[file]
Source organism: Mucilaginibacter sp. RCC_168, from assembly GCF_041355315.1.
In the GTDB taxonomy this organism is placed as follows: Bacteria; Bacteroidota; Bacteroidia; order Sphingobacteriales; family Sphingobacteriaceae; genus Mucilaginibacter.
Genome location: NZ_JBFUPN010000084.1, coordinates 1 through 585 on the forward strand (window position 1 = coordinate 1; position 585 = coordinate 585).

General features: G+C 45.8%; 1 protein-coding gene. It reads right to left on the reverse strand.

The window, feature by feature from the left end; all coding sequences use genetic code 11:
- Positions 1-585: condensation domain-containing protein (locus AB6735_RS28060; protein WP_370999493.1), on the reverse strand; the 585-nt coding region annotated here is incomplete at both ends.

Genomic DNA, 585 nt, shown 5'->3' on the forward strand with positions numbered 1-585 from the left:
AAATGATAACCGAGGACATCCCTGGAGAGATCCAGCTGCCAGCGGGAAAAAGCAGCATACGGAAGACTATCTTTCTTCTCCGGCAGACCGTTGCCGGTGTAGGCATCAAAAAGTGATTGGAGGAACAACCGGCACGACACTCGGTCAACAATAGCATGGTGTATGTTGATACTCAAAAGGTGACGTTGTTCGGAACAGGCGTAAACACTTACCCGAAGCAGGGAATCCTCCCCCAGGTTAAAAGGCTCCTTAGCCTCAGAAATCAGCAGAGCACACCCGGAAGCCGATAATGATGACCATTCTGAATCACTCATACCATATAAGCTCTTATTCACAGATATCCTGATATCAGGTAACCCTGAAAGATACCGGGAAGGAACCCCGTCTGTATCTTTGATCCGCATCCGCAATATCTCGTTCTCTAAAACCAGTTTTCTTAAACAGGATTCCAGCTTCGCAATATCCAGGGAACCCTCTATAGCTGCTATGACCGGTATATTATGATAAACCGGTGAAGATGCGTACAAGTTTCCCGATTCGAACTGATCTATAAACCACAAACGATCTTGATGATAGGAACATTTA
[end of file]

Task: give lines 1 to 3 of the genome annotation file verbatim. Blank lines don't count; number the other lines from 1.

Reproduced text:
Source organism: Mucilaginibacter sp. RCC_168, from assembly GCF_041355315.1.
In the GTDB taxonomy this organism is placed as follows: Bacteria; Bacteroidota; Bacteroidia; order Sphingobacteriales; family Sphingobacteriaceae; genus Mucilaginibacter.
Genome location: NZ_JBFUPN010000084.1, coordinates 1 through 585 on the forward strand (window position 1 = coordinate 1; position 585 = coordinate 585).